Books in Museums

9
Jul

The Kubrick exhibition at the design Museum

Books in Museums

21
Feb

A Copy of Flamsteed’s Coelestial Atlas, owned by Caroline Herschel

Books in Museums

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Early 1729 reprint of John Flamsteed's Atlas Coelestis. This copy was owned by Caroline Herschel, one of the first great female astronomers. Caroline and her brother William were (failing) musicians who pursued their hobby of #astronomy. Using telescopes made by William, Herschel discovered her first comet in 1786 and went on to discover 8 in total. The siblings used Flamsteed's star catalogue but finding it too inaccurate, Caroline painstakingly expanded and revised it publishing the Catalogue of Nebulae and Clusters of Stars in 1798. @The Turner Contemporary Museum, Margate, on loan from The Royal Astronomical Society. #bookstagram #rarebooks #sciencebooks #science #atlas #femalescientist #womeninscience #stars #heavens #celestial #booksofinstagram #books #margate #royalastronomicalsociety #bibliophile #booklover #booknerd

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5
Nov

Leeds Castle Library

Books in Museums

29
Jun

The Chocolate Museum Brugges

Books in Museums

When in Brugges one shouldn’t do what they do in ‘In Brugges’ the movie. Throwing yourself off the Bell Tower is not going to do anyone any good. So I climbed down and went to the Chocolate Museum.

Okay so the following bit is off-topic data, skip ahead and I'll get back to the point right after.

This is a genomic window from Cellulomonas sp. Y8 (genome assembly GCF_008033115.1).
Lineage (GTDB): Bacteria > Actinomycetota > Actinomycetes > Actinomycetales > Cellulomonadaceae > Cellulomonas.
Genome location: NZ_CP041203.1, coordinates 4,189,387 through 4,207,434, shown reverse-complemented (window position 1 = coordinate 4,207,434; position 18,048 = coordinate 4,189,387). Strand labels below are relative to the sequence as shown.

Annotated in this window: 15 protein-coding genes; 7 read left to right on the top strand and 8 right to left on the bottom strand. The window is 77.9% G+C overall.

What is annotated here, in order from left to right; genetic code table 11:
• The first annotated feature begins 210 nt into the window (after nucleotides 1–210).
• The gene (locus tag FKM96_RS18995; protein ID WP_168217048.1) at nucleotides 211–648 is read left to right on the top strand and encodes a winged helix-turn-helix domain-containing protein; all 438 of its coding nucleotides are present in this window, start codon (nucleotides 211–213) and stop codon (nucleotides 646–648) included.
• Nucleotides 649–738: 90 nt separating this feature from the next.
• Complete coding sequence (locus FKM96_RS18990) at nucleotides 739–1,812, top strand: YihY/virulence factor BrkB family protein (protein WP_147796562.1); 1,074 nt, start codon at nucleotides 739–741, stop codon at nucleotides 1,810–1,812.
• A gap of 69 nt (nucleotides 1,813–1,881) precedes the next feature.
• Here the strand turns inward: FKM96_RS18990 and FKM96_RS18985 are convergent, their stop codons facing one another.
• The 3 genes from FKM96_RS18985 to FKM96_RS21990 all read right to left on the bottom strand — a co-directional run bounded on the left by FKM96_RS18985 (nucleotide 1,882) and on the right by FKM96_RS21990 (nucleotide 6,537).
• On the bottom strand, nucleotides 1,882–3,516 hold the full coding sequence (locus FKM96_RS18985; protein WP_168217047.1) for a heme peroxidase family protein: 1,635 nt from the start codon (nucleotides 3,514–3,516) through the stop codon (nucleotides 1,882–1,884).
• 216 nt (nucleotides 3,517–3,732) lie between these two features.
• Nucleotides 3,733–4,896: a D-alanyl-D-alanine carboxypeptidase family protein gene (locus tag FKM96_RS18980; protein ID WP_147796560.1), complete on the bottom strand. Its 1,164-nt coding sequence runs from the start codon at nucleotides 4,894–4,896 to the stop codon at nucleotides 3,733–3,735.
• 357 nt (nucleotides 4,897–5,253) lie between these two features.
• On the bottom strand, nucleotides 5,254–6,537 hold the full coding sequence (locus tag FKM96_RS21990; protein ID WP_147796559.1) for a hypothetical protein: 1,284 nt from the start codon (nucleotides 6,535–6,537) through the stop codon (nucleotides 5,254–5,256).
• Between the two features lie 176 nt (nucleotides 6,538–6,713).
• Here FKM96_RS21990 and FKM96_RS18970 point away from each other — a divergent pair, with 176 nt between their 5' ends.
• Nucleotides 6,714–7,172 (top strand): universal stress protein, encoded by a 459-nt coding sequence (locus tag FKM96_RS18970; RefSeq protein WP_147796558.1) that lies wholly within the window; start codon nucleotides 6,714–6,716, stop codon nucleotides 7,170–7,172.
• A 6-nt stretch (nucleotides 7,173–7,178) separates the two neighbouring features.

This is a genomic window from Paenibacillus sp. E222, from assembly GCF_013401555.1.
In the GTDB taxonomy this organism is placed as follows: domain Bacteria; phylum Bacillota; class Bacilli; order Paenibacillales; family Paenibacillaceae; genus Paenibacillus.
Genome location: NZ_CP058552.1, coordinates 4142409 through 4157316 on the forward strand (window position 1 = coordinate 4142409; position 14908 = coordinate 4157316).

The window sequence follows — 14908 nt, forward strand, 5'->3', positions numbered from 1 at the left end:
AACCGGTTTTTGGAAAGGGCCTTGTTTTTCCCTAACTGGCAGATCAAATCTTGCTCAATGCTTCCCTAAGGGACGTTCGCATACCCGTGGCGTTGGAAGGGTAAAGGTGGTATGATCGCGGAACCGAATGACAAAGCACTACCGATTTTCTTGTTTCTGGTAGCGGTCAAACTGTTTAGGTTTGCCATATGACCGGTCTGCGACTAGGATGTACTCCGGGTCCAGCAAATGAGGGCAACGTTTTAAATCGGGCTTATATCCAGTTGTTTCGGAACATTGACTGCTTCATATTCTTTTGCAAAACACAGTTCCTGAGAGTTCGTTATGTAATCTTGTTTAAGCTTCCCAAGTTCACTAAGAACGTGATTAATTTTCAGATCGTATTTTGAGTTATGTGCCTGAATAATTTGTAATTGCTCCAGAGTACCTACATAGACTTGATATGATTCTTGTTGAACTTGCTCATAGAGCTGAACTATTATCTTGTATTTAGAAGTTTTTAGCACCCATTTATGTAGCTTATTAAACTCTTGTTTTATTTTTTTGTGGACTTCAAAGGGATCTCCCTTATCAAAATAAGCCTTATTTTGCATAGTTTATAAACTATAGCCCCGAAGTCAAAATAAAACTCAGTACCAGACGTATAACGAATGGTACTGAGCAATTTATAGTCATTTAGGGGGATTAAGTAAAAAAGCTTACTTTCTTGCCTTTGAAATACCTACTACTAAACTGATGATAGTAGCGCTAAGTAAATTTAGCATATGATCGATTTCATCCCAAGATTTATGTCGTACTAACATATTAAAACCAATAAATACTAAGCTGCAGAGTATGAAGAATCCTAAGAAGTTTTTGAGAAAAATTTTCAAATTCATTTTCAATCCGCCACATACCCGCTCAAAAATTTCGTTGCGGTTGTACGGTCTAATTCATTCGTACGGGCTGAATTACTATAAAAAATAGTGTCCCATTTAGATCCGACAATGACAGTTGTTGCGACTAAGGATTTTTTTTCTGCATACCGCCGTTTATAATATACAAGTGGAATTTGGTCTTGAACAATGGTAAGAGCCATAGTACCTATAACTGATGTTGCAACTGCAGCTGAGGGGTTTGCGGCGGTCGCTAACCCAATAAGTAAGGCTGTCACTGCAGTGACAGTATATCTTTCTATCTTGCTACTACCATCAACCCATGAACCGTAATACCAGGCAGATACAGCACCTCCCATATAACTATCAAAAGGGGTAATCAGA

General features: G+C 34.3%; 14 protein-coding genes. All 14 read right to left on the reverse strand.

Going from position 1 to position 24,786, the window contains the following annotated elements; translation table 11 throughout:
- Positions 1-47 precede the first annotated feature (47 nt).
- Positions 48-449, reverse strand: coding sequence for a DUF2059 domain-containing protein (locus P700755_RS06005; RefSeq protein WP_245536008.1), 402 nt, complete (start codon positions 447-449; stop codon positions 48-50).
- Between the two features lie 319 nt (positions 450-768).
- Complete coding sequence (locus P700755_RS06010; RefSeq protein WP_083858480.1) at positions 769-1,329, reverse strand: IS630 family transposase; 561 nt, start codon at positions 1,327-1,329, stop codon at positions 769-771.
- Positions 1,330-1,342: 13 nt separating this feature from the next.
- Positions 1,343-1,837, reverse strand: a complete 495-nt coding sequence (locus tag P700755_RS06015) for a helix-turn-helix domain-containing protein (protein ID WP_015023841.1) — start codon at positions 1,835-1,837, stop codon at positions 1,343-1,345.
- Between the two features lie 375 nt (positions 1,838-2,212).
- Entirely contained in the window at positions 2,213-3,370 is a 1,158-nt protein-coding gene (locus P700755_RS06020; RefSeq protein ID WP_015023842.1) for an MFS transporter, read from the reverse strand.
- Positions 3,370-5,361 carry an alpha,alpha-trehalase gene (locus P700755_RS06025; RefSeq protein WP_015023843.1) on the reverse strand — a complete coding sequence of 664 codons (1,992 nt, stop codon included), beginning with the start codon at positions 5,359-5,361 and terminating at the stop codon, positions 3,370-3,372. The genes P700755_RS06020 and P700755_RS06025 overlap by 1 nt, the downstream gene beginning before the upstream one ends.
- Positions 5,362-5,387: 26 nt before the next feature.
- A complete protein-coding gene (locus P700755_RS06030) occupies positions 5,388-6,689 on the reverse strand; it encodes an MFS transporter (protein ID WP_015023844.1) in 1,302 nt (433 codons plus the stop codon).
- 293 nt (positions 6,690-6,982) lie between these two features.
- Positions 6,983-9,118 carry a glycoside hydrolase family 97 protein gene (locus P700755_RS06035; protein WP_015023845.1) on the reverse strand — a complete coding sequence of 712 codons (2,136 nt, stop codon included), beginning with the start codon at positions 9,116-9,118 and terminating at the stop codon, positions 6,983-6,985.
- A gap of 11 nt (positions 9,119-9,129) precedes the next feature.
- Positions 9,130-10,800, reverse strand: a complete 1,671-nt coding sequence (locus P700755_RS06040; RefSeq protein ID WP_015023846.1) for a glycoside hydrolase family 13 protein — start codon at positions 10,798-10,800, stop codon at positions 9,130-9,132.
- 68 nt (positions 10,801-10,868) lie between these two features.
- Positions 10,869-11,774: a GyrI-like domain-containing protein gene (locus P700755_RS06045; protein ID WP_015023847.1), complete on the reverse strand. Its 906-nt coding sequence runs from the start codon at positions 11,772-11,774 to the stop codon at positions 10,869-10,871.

It was a moderately amusing hour. And there was free chocolate. But what I liked most were the books. They were in glass cases, illuminated, their pages splayed open licentiously, their illustrations on show to passing tourists. They reminded me of something else entirely.

But they were largely ignored; lost in the company of cheap cocoa bean models. There was something sad about it. These were good books. Valuable and rare. Here is a 1601 Rariorum Historia Plantarum.

clusius Rariorum Historia Plantarum

They can’t have been cheap or easy to acquire yet they are reduced to just two pages. I cannot decide whether this is a good or bad use of such precious objects. Should they be thoroughly enjoyed by one person or very slightly observed by many?

29
Jun

Lady Chatterley’s Lover @ Paul Smith at the Design Museum

Books in Museums

It was almost edifying to see a copy of Paul Smith’s contribution to the Penguin Designer Classics range at his recent exhibition at the Design Museum in London.

lady-chatterleys-lover-paul-smith

Handsomely presented and curated, it sat there, amid the clothes, the reconstructions of his office and the Mini, as precious as object as any.

It’s impossible to say what effect it may have had on visitors (predominantly art and design students, from what I saw) but if books are going to persist as desirous objects and inspire new generations of collectors they require such exposure.